• P/E is Price is “a valuation ratio of a company’s current share price compared to its per-share Earnings.”
  • Operating margin is “a measurement of what proportion of a company’s revenue is left over after paying for variable costs of production such as wages, raw materials, etc. A healthy operating margin is required for a company to be able to pay for its fixed costs, such as interest on debt.”
  • Price to book is a ratio used to compare a stock’s market value to its book value. It is calculated by dividing the current closing price of the stock by the latest quarter’s book value per share.
  • Dividend Yield a “Financial ratio that shows how much a company pays out in dividends each year relative to its share price. In the absence of any capital gains, the dividend yield is the return on investment for a stock. Dividend yield is calculated by dividing Annual Dividends per Share by Price Per Share”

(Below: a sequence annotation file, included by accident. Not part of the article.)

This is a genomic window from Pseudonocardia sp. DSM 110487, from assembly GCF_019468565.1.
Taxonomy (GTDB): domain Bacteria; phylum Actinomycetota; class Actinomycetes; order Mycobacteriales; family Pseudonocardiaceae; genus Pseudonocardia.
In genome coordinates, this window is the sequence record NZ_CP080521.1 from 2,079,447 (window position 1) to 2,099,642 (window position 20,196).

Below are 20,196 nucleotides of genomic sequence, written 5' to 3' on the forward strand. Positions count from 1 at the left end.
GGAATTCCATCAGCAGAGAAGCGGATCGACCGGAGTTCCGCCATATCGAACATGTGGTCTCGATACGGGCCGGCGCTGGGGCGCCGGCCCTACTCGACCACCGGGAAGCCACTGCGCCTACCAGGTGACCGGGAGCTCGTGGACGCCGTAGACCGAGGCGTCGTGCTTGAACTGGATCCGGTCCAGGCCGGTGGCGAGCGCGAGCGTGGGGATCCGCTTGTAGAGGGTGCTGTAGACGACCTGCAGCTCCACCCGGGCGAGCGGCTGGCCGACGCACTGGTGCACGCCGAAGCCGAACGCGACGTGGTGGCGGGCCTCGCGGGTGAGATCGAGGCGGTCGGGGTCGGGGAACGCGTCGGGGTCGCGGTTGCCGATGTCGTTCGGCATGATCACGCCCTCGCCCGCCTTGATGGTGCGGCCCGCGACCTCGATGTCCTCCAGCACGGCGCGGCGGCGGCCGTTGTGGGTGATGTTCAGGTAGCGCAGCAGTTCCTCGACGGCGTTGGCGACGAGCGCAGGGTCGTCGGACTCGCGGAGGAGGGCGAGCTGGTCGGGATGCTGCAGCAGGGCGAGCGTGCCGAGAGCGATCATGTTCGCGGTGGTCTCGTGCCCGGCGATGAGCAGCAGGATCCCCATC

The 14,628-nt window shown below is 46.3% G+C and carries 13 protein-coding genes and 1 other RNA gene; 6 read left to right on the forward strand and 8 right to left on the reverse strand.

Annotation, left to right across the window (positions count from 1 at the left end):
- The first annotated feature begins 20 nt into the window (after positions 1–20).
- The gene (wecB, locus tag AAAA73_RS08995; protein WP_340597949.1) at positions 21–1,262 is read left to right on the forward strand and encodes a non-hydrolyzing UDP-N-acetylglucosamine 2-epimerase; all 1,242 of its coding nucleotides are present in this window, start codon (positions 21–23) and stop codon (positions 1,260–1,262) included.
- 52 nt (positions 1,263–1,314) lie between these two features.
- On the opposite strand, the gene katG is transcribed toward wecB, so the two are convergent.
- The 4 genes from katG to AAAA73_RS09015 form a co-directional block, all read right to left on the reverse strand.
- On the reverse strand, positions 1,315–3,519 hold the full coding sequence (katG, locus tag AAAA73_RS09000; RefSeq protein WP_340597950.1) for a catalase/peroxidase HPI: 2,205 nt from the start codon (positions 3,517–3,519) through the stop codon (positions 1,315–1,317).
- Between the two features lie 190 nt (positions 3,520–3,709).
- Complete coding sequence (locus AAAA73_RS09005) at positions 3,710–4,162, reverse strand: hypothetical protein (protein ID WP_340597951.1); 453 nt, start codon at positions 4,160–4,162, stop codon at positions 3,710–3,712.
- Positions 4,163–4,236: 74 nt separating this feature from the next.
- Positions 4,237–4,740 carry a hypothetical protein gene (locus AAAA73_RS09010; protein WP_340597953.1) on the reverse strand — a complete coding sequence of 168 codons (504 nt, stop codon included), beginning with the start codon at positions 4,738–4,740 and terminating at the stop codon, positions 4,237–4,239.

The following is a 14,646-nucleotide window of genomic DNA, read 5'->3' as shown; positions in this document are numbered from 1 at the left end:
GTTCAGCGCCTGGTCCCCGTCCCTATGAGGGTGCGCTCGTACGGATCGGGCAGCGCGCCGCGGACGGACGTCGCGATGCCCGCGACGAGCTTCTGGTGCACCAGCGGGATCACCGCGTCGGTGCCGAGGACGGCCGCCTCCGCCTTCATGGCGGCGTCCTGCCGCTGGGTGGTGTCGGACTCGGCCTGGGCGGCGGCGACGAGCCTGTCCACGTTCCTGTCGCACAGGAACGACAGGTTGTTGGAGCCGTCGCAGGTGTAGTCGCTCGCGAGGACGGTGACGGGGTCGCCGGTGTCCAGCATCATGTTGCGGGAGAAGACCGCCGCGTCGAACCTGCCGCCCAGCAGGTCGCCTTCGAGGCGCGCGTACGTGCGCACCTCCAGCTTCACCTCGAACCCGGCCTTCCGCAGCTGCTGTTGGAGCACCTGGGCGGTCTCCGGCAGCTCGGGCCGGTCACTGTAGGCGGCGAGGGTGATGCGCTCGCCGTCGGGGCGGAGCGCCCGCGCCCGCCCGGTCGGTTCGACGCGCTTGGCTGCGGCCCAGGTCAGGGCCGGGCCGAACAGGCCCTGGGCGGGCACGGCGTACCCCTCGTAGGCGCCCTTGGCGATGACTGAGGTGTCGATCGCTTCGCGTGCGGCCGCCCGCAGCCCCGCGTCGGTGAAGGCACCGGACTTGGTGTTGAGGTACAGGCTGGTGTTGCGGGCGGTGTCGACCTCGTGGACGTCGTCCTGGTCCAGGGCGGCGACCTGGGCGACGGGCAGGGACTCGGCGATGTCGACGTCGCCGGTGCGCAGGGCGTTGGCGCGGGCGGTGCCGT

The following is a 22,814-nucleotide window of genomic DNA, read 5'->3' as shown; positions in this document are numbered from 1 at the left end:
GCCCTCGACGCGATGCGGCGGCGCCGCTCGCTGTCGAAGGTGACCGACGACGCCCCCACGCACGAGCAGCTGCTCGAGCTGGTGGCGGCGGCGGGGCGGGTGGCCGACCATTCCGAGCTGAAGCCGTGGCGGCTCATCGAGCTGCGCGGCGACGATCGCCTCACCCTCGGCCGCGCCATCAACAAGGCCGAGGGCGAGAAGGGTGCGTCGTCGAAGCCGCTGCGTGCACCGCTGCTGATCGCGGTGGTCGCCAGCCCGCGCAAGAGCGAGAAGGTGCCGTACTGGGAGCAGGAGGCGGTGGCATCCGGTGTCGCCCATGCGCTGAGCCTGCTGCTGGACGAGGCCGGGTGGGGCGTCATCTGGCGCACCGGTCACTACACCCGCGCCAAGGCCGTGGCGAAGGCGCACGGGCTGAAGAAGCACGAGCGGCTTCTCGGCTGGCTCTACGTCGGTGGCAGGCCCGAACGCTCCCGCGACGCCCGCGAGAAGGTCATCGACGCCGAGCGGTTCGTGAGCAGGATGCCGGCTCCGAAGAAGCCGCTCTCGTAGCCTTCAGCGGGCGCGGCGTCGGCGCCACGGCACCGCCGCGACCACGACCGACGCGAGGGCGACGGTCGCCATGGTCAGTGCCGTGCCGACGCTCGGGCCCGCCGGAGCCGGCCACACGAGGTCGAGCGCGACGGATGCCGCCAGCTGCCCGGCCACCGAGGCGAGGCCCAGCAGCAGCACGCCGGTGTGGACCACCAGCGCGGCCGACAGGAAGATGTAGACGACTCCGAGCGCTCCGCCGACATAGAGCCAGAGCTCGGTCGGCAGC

• Payout Ratio – “The proportion of earnings paid out as dividends to shareholders, typically expressed as a percentage…The payout ratio is a key financial metric used to determine the sustainability of a company’s dividend payments. 

Applying My Stock Screen Criteria to the Dividend Champion List

First Stock Screen: PE Ratio

The first Stocks I their eliminated were those whose Price to Earnings Ratios were out of line with their industry average. I also eliminate companies with PEs above 20 regardless of their industry average.  This brought me down from 154 equities to 47!  Unsurprisingly that was an even more extreme elimination than the previous month. 

Second Stock Screen: Operating Margin